March 2019 Nutrition Newsletter

A study done by Cahill, et. al in 2013 found that men that skipped breakfast had a 27% increase in coronary heart disease over men that ate breakfast. This is pretty significant for men at risk for heart disease. On the flip side, the risk for atherosclerosis is higher in those that consume a high-fat breakfast (read bacon & doughnuts) too frequently. Obviously what we actually consume at breakfast matters too. A recent study from Finland suggests that cognitive performance in middle-aged men is improved with the consumption of eggs at breakfast. Another study found that including foods high in protein at breakfast such as eggs, Greek yogurt, low-fat cheese or nut butters provide more satiety than eating carbohydrates alone, though animal based-protein foods allow for better blood sugar control. In addition, there are plenty of studies to support school-aged children eating breakfast, especially since skipping it often impairs academic performance. By Lisa Andrews, MEd, RD, LD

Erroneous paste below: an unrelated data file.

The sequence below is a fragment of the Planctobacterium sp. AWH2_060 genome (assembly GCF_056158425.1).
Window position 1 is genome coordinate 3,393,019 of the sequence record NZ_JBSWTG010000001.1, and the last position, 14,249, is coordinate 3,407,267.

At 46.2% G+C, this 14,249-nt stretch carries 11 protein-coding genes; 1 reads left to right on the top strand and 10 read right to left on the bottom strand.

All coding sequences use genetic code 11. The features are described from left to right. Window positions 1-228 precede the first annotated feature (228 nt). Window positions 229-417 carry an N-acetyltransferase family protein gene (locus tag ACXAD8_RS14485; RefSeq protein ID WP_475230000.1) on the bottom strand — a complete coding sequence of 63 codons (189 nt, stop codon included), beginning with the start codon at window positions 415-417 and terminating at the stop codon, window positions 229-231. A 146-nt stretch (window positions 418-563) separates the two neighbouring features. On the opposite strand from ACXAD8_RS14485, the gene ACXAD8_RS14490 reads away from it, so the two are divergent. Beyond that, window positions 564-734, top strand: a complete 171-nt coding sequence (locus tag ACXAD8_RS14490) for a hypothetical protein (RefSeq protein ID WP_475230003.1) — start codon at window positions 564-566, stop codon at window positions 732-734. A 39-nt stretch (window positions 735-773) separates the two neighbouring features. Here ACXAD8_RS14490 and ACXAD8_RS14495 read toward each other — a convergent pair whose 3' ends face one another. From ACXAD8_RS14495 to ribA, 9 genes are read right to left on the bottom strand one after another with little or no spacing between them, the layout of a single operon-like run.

March 2019 Nutrition Newsletter